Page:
Addressing the Importance of Data

Flags of member nations flying at United Nations Headquarters. 30/Dec/2005. UN Photo/Joao Araujo Pinto.
Flags of member nations flying at United Nations Headquarters. UN Photo/Joao Araujo Pinto.

In April, MPC Director of Data Integration Matt Sobek was invited to speak at an event for the United Nations’ 49th Session of the Commission on Population and Development. The special session, “The Data Revolution in Action: National and International Experiences with Microdata Dissemination and Public Use,” was created to show attendees examples of national and international organizations distributing data for public use.

Sobek discussed the work of the MPC to a group of more than 400 attendees, specifically elaborating on the center’s experience of microdata dissemination and spatial integration. “I like to stress the need to look at things over time. Older data is really important for interpreting the present,” says Sobek.

One of the MPC projects that Sobek discussed before the group was Terra Populus, which integrates environmental and census data geospatially.

“One of the strengths of our projects is that they allow you to make a custom data set that crosses time and places so that you can put your country’s experience in context,” says Sobek. That data management process is typically very difficult or impossible because data is dispersed or simply inaccessible. “Our system is designed for that capability, and you can find out so much more.”

MPC Director of Data Integration Matt Sobek speaking at the U.N. Photo: UN Department of Economic and Social Affairs (UN DESA)/Predrag Vasic

The ability to extract geospatially organized data is ideal for policy-making groups like the U.N. and non-governmental organizations like the Gates Foundation, another group with which Sobek recently spoke. “Policy,” he says, ”can happen at the national level, but when you address interventions, those are usually done at a more local level.” Projects like Terra Populus can provide geospatial environmental and population information that isn’t necessarily bound by national borders. More important, Sobek explains, is to look for regional trends. “There are always regional patterns, that’s why you want to get to the sub-national level. There are probably a lot more commonalities between certain regions. There is no reason why we should think that a country’s experience is homogeneous across the whole country. There are different ethnic groups, different topography.”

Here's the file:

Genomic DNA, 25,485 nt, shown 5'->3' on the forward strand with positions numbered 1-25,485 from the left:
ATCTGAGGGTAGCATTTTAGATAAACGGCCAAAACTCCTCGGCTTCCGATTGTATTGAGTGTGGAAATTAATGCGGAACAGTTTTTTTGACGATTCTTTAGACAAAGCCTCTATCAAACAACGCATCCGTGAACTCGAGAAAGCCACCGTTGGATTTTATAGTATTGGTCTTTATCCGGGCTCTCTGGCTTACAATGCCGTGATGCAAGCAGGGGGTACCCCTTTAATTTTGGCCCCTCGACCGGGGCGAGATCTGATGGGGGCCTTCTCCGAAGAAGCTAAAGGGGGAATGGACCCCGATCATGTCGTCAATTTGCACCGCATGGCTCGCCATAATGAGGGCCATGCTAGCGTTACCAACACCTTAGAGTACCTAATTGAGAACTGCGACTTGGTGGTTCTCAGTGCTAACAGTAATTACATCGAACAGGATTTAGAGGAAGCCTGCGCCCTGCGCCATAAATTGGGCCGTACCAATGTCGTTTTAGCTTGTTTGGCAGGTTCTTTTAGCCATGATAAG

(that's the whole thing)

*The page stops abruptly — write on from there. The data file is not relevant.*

“You want to get the geography down as small as you can,” notes Sobek, stressing that this is what policymakers need in order to measure the success of their interventions. Data from projects like Terra Populus, the Integrated Demographic and Health Surveys, and IPUMS International allow users to analyze data at the subnational level in order to assess policy changes and interventions. As any good researcher knows, he says, “You have to have a measure before and after. If every place is trending upwards and you look at your geographic location and you think that the trend upward is because of your intervention, how would you know? You have no control.”

Along with spreading the message about how MPC data can be used, Sobek spent his time stressing the importance of preserving data and microdata “I like to stress preservation, not just the data but the metadata as well. If you can’t understand what is in the data, they aren’t useful.”

Preservation requires a substantial investment. Sobek understands that level of investment is not available to everyone. “It’s expensive and time-consuming to do what we do,” he says, “but it’s important.”